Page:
The Origin of Mother’s Day in Australia

The Origin of Mother’s Day in Australia

Mrs Janet Heyden from Leichhardt, New South Wales is not a name that you’re likely to recognise, but her name goes down in history as the person who introduced gift giving for Mother’s Day.

In 1924, Mrs Heyden was concerned about the lonely, and forgotten mothers in Sydney’s Newington State Hospital when she visited an old friend regularly. So she started a campaign throughout Sydney asking for donations so she could buy presents for these old ladies.

Newspapers took up the appeal helping to spread the word, while she made personal requests to many of Sydney’s leading businesses. The response was incredible with donations ranging from talcum powder and soap, to scarves and mittens, as well as confectionery and fruit gifts.

Janet is quoted as saying “The late Alderman Dyer, who was Mayor of Leichhardt, used to drive me around to the old mothers of the district with my gift parcels. For seven years in succession the appeal through the newspapers made sure that hundreds of mothers who would otherwise have been forgotten received a Mother’s Day gift, today, of course, a gift for mother is just a natural thing.”

Mrs Heyden continued to visit the lonely and forgotten mothers in Newington right up until her death in 1960. It was then her daughter spoke of her mother’s disappointed by the commercialism of Mother’s Day and the loss of it’s original meaning … but she figured that “commercial interest provided publicity which reminded people of the occasion.”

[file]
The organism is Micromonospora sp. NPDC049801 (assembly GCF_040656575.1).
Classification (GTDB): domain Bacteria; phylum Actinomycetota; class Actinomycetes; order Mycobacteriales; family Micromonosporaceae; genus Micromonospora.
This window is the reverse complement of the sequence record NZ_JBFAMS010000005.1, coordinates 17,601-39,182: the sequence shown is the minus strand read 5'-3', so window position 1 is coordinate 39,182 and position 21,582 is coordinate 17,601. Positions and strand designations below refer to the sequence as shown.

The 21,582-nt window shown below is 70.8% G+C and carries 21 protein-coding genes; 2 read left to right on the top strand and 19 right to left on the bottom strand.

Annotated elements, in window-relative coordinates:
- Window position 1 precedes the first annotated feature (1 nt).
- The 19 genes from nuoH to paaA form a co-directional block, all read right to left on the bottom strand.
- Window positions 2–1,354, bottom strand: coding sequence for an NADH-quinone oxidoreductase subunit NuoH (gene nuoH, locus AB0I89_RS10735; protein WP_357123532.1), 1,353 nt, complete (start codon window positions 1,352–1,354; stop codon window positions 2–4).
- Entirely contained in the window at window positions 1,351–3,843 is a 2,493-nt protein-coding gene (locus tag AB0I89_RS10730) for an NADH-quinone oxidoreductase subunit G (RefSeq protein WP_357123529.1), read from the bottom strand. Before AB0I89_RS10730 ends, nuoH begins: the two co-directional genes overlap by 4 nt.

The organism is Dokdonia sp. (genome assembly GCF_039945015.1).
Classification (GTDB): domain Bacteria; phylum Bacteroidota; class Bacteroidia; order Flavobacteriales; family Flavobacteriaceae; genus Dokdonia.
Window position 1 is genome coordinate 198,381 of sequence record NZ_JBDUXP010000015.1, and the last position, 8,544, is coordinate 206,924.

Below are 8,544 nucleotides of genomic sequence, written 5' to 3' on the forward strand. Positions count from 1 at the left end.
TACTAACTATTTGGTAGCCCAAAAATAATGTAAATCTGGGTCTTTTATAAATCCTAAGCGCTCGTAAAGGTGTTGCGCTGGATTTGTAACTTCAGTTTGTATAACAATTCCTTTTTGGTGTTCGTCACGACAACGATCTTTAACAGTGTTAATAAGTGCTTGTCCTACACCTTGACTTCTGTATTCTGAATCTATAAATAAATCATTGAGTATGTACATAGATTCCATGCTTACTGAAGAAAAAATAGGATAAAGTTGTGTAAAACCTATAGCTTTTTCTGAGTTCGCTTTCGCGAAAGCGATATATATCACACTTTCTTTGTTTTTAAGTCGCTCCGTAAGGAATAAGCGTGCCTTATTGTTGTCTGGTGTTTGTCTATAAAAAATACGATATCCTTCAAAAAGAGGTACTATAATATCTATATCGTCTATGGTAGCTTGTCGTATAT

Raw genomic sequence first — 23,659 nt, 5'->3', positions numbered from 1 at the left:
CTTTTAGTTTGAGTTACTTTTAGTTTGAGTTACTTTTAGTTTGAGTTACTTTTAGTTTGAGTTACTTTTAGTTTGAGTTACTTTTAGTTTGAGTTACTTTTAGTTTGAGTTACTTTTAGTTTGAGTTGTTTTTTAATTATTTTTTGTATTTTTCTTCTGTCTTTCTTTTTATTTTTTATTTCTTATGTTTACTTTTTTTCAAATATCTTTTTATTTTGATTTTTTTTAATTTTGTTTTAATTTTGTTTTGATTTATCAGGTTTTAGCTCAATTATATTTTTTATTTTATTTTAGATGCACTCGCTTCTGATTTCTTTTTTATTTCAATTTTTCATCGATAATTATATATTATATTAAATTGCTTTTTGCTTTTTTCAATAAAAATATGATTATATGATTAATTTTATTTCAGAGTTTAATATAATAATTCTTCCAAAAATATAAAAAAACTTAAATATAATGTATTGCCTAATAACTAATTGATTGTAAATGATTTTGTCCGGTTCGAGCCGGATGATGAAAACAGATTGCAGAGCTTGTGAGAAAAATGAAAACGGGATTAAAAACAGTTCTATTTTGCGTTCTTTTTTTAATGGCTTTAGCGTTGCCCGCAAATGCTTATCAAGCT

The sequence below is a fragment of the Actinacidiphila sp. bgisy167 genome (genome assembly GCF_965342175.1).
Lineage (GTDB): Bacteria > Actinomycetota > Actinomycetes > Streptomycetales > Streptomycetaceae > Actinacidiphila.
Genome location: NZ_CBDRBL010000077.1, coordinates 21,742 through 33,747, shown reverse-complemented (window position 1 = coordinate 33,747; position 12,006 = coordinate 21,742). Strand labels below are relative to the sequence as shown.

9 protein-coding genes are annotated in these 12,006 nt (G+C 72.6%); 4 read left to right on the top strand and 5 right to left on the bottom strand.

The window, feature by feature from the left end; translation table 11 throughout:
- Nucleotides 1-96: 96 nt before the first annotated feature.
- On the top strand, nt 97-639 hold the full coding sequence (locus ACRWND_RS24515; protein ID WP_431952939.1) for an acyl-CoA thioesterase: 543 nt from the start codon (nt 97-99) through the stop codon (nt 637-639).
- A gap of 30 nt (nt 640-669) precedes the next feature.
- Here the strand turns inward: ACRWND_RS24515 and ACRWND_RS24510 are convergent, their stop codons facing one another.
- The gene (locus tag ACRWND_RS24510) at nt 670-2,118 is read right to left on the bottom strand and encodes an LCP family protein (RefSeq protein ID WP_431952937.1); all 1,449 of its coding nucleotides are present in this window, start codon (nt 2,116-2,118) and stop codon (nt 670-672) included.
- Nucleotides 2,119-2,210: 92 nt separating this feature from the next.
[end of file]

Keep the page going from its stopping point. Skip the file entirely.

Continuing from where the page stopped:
So just to be clear, Janet Heyden, wasn’t the founder of Mother’s Day, as technically it already existed, but it was quite different to what we understand it to be these days.

The credit of the ‘founder’ of Mother’s Day goes to Miss Annie Jarvis from Philadelphia. It was while she was laying a wreath of flowers on her mother’s grave, she came up with the idea that it “would be better to wear a white flower in honour of a living mother than to wait and pay tribute at her grave later on. So in 1908, the 3rd anniversary of her mother’s death, she handed every person in her local church a white flower as they entered”.

Then as the saying goes … it grew from there. And in May 1913 the US Congress declared the second Sunday of May, Mother’s Day, a national day.

So this year as we head to the stores to find mum a present, take a moment to remember the real reason behind Mother’s Day from both Annie Jarvis and Janet Heyden.

For more on the origin of Mother’s Day:
Origin of Mother’s Day, Illawarra Daily Mercury, 24 April 1953
Remember Mrs. Heyden on every Mother’s Day…, The Australian Women’s Weekly, 7 May 1969

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